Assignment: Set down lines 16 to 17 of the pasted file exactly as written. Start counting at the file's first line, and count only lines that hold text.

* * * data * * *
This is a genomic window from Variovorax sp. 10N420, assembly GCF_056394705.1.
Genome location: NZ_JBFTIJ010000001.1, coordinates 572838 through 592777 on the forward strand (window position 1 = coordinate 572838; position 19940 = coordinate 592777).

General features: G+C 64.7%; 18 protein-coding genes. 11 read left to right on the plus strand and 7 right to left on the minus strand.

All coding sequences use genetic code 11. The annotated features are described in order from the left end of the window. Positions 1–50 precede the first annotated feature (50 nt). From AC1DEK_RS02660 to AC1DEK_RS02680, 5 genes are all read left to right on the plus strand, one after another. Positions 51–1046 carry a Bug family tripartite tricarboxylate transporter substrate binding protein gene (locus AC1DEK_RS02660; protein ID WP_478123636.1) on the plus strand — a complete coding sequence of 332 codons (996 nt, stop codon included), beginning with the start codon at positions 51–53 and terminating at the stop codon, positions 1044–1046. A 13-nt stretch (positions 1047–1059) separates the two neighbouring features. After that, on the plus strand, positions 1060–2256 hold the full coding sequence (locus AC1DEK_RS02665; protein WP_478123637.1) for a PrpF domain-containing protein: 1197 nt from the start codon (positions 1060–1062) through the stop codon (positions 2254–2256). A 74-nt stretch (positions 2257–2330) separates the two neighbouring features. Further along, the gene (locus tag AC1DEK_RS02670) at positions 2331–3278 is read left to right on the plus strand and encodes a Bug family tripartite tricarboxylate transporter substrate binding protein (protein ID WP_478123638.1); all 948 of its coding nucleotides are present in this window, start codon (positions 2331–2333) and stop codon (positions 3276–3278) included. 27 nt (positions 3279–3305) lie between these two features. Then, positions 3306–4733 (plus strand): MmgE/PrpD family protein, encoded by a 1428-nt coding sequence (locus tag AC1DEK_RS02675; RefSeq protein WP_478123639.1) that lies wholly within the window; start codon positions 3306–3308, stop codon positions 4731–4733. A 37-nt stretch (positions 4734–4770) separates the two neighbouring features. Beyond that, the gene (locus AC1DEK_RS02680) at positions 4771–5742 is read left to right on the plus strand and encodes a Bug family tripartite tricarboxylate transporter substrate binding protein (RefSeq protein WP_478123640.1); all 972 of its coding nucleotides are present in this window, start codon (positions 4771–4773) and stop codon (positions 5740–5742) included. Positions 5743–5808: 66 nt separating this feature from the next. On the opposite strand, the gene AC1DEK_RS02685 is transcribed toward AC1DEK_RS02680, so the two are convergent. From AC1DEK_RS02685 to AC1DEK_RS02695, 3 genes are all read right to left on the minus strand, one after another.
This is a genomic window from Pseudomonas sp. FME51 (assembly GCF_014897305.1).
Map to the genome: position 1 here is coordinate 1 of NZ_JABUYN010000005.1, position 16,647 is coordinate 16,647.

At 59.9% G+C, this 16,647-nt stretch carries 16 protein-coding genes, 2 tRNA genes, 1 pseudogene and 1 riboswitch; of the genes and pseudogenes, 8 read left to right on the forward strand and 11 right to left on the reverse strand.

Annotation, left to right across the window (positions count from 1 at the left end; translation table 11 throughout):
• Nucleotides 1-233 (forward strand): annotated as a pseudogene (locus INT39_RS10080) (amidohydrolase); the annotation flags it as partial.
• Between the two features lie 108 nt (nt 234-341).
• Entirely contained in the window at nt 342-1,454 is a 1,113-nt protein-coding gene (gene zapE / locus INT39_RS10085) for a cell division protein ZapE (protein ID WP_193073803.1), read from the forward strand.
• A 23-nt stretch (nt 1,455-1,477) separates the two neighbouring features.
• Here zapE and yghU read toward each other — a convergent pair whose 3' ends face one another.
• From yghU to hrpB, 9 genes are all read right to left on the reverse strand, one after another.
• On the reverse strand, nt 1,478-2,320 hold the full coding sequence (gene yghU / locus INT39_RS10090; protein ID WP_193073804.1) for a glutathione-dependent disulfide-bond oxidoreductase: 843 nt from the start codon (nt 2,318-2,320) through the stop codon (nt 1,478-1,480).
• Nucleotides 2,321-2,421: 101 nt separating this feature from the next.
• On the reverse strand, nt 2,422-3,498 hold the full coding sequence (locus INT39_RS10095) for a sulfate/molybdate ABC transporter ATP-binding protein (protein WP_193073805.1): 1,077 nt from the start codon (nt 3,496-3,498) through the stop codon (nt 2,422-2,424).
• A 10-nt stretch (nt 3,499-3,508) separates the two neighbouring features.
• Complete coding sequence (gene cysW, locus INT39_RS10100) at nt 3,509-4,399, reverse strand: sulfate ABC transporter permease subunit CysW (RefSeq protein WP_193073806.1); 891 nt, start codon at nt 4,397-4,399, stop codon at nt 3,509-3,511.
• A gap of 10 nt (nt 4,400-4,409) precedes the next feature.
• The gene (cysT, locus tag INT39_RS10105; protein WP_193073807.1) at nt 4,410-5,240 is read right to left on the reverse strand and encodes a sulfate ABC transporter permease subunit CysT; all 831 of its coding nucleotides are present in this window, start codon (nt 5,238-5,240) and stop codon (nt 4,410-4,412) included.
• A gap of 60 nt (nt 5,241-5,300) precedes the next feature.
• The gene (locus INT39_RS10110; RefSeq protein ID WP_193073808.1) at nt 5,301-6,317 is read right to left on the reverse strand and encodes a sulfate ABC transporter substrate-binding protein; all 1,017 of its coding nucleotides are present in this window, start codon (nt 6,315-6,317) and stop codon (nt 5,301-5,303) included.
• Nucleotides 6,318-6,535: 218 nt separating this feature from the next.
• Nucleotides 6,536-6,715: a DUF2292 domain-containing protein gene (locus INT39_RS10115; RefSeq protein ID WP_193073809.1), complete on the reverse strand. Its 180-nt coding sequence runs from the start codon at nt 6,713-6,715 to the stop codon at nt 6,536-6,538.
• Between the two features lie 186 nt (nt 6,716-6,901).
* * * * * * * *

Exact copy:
• Nucleotides 2,321-2,421: 101 nt separating this feature from the next.
• On the reverse strand, nt 2,422-3,498 hold the full coding sequence (locus INT39_RS10095) for a sulfate/molybdate ABC transporter ATP-binding protein (protein WP_193073805.1): 1,077 nt from the start codon (nt 3,496-3,498) through the stop codon (nt 2,422-2,424).